Furthermore, small caps are more likely to be bought out. Since Burkenroad Reports started in 1993, we’ve had 24 companies bought out. And when they do get bought out, you’re more likely to have a fatter takeover premium. That is, whoever’s buying the company is likely to pay quite a bit above the asking price for a small-cap company. If a big company is taken over, the premium might be 20 percent. For small companies, we’ve seen premiums of 50, 60, and even 100 percent.
In August 2012, one of the companies we followed, The Shaw Group (SHAW), out of Baton Rouge, was bought out by CB&I Corporation (CBI), another engineering and construction firm. Shaw was trading at $28 a share; CB&I offered $48 a share: a 72 percent premium. A few months later, New Orleans-based McMoRan Exploration (MMR) was bought out by its former parent company, Freeport McMoRan (FCX), at almost double its pre-buyout announcement price.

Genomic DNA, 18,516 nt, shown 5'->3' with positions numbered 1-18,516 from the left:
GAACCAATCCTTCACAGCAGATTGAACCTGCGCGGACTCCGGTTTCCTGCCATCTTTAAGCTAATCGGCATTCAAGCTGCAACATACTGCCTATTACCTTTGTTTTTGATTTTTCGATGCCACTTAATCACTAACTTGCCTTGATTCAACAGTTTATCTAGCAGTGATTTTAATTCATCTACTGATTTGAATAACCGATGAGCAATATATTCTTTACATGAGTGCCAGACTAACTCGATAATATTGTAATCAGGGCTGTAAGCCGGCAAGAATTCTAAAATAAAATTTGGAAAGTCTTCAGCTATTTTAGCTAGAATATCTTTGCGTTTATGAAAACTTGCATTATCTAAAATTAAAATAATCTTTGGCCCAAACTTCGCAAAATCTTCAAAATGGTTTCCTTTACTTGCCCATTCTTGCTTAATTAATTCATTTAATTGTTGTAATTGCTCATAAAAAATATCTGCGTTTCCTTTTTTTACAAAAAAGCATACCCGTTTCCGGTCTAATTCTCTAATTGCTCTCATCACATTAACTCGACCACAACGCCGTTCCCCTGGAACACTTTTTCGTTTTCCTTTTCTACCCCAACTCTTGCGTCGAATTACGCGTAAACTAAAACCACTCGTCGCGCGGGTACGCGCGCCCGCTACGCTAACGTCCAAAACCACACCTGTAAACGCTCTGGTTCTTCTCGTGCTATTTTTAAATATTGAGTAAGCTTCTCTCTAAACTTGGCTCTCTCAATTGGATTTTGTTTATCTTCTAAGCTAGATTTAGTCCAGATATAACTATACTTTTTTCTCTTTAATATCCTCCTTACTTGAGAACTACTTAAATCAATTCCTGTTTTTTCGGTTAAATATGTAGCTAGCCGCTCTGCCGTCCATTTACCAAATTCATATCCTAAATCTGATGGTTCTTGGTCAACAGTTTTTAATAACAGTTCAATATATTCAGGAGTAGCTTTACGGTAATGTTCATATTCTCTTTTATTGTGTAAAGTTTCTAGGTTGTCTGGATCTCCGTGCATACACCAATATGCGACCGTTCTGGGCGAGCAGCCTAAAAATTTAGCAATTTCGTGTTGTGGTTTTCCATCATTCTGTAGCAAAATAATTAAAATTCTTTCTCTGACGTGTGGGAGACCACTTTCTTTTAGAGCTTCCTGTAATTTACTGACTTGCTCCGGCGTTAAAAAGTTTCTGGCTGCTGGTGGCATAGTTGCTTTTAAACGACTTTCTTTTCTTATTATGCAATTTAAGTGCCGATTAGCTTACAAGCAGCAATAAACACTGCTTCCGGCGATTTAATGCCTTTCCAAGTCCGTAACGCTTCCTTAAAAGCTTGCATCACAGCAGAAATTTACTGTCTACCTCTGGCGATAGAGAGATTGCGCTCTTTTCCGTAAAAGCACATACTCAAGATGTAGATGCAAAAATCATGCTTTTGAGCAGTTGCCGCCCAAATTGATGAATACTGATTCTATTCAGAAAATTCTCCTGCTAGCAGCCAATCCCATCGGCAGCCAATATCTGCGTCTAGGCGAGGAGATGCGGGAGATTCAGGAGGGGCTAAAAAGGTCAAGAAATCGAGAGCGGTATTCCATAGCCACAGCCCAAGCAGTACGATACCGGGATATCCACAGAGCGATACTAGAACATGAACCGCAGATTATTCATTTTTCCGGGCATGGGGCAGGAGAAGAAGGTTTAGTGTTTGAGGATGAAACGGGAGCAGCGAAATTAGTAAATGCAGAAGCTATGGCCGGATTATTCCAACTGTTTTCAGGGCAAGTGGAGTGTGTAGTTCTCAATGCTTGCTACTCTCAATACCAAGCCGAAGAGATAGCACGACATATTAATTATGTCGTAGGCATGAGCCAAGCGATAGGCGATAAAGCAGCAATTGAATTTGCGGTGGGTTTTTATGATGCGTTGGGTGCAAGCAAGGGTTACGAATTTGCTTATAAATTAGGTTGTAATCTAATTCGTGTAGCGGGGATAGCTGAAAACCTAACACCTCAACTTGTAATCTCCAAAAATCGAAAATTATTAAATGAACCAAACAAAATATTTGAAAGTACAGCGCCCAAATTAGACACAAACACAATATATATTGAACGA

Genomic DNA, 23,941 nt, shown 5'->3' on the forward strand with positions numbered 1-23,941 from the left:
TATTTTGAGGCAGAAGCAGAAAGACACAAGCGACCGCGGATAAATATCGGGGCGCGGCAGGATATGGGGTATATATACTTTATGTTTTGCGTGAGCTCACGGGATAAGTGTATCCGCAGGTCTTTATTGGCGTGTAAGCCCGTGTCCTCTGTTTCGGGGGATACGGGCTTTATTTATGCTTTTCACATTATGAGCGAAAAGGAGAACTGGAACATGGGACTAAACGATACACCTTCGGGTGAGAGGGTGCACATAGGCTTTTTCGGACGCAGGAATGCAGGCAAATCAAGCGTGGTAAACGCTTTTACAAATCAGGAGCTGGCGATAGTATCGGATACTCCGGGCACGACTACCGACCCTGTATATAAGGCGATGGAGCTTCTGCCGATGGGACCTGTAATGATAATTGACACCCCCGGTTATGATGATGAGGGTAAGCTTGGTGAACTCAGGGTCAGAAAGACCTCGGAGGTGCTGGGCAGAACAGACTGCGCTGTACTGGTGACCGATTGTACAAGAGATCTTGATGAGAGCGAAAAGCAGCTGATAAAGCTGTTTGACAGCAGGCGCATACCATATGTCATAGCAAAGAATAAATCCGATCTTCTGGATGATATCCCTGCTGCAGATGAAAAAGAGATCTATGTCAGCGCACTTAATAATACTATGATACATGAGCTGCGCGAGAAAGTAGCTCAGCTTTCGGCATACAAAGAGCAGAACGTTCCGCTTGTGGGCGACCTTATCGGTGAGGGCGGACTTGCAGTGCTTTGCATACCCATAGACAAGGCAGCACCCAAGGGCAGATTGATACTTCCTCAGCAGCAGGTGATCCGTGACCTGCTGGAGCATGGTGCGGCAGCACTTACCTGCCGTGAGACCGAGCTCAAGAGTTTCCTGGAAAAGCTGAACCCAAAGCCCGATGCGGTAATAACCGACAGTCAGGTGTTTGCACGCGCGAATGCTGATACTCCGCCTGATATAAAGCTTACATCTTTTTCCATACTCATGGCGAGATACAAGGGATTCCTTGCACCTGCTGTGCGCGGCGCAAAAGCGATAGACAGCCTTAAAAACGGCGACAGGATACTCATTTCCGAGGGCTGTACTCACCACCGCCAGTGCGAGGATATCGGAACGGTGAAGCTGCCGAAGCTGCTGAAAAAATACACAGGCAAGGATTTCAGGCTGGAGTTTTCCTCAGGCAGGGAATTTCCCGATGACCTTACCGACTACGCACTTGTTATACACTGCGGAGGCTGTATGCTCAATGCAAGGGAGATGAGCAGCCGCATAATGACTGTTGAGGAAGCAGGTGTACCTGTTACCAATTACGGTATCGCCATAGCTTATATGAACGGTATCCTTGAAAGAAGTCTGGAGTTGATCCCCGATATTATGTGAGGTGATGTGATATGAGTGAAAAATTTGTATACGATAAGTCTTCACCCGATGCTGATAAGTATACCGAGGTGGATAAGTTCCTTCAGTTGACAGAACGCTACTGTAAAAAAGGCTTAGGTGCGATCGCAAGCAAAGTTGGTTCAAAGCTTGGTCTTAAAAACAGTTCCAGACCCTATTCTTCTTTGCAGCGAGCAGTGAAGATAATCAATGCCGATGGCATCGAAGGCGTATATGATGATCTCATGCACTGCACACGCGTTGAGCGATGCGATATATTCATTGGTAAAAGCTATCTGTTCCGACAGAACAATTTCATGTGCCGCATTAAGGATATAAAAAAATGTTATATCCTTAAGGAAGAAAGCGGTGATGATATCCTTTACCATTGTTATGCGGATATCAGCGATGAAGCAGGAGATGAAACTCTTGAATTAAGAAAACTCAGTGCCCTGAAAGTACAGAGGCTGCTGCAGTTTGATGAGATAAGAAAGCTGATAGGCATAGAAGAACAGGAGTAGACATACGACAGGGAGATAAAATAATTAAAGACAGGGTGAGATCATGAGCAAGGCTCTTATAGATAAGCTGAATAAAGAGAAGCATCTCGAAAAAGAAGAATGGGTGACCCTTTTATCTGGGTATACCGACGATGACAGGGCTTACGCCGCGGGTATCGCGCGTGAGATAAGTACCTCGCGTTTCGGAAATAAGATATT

These small-cap “Stocks Under Rocks” aren’t always in favor, and even good stocks will decline in value when the market takes a tumble. (As they say here in New Orleans, “When they raid the brothel, even the piano player goes to jail!”) But, eventually human nature and economics will win out, and these kinds of stocks have a lot going for them.